Thursday, 27 October 2011

Duos Potier,Vannier.

 La petite galerie du chateau du Roussillon
Some months ago I was invited to participate in this exhibition which is currently on show  until the 30th October in the Chateau de Roussillon in the Rhone Valley, south of Lyon. The idea behind the event was to pair up potters with basket makers in order for them to collaborate on some pieces. It is an interesting and popular idea, the Scottish Basketmakers' Circle have a similar exhibition opening shortly at the Collins Gallery in Glasgow. Initially my collaborator was to be a potter in my region but that fell through, (I think it was the prospect of working with me) and I was then paired up with Michel Gardelle – a highly respected ceramicist who lives close to Mont de Marsan in the Landes region, some four hours south of where I live.  Various things intervened and in the end we never met! With time running out we arranged that I would collect three of Michel’s pots from a friend of his closer to me and I was given carte blanche to do whatever I wanted with them.

Michel Gardelle's ceramic pieces

This presented me with problems, not only because I find ceramic objects a bit scary ( I was terrified of dropping them) but also because here were three finished pieces that I really had no desire to do anything to! It would have been totally different if they had been created with a view to me working on them but these were not new pieces and had been conceived without that idea in prospect. In some way, therefore, it seemed disrespectful to add anything to them as Michel had already decided that they were finished pieces. This bothered me until I stood the three pieces on the studio floor in the sunshine. The shadows were each different and I immediately realised that I was going  to make ‘shadow’ baskets.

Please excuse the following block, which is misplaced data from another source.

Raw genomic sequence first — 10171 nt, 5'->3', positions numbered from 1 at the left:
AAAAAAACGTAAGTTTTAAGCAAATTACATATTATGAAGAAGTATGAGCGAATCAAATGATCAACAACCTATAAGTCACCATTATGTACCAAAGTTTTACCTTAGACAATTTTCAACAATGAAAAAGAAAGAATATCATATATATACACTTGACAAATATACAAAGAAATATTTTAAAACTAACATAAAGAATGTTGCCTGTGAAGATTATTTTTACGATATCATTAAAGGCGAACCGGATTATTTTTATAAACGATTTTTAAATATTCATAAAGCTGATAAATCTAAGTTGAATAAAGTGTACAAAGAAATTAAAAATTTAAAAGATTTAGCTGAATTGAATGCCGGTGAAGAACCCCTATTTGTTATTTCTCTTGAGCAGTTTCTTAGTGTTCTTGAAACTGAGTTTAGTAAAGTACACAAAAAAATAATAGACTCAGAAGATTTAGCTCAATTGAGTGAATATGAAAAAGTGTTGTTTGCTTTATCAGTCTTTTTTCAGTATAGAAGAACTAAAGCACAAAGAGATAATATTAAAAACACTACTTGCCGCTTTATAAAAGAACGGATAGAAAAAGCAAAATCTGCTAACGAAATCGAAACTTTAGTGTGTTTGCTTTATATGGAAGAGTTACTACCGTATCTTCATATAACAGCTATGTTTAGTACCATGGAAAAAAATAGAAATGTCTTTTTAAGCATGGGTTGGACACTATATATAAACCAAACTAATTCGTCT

Pots, shadows and baskets

Once the idea arrived the work went quickly and I enjoyed making the three pieces. Each one taking inspiration from details on the pots as well as the shape of the shadows. I would not have made them without having had the opportunity to live with and look at Michels’ pieces in my studio, so for me, at least, the ‘collaboration’ was ultimately creative.

Last weekend we drove to Roussillon to deliver the work. There I met Francoise Demoulins who is a basket maker and friend of Monica Guilera in Catalonia. It was Monica who had suggested me as a possible participant in this event and I am grateful to them both. There were six exhibitors, the others were potters Sylvie and Francois Fresnais who were paired with the perigourdin expert Philippe Guerinel, and Christine Fabre  who was paired with the irrepressible Erik Barray, self styled Vannier Urbain. Neither Philippe nor Michel were there for the vernissage but it was a great pleasure to meet the others and for me a particular pleasure to meet Erik.
Sylvie and Francois Fresnais
and Philipe Guerinel
Christine Fabre and Eric Barray
Nathalie and Jean-Jacques Dubernard, who live and work in a 200 year old pottery that is known as ‘La Poterie des Chals, were our hosts. They have changed very little at the pottery preparing their own clay and using foot powered wheels to make decorated slipware using only mineral glazes. The ancient wood fired kilns are impressive. They have a small shop and sell their work at many of the pottery fairs held in France. We could not have had better hosts.

The idea for the exhibition was theirs and the Association FIGLINAE that organised it came into existence because of their enthusiasm for their craft.  Most of the forty members of the Association supported the opening by bringing food to share. The vernissage was packed and fortuitously a bar next door was having a re-opening party after a change of management. The Champagne flowed, the band played and the assembled potters, basket makers and friends took to the floor. Jean Jacques turned out to be the partner of choice for the women with his astonishing Ceroc moves; he will forever be ‘twinkle toes’ in my memory. Later back at the pottery  the other JJ, aka ‘twinkle fingers’ played international folk tunes on his melodeon. I am not sure whether the French audience understood “Aunty Mary had a Canary”, but the clapping and stamping implied they enjoyed it.  I don’t think I have ever been to a better opening! 

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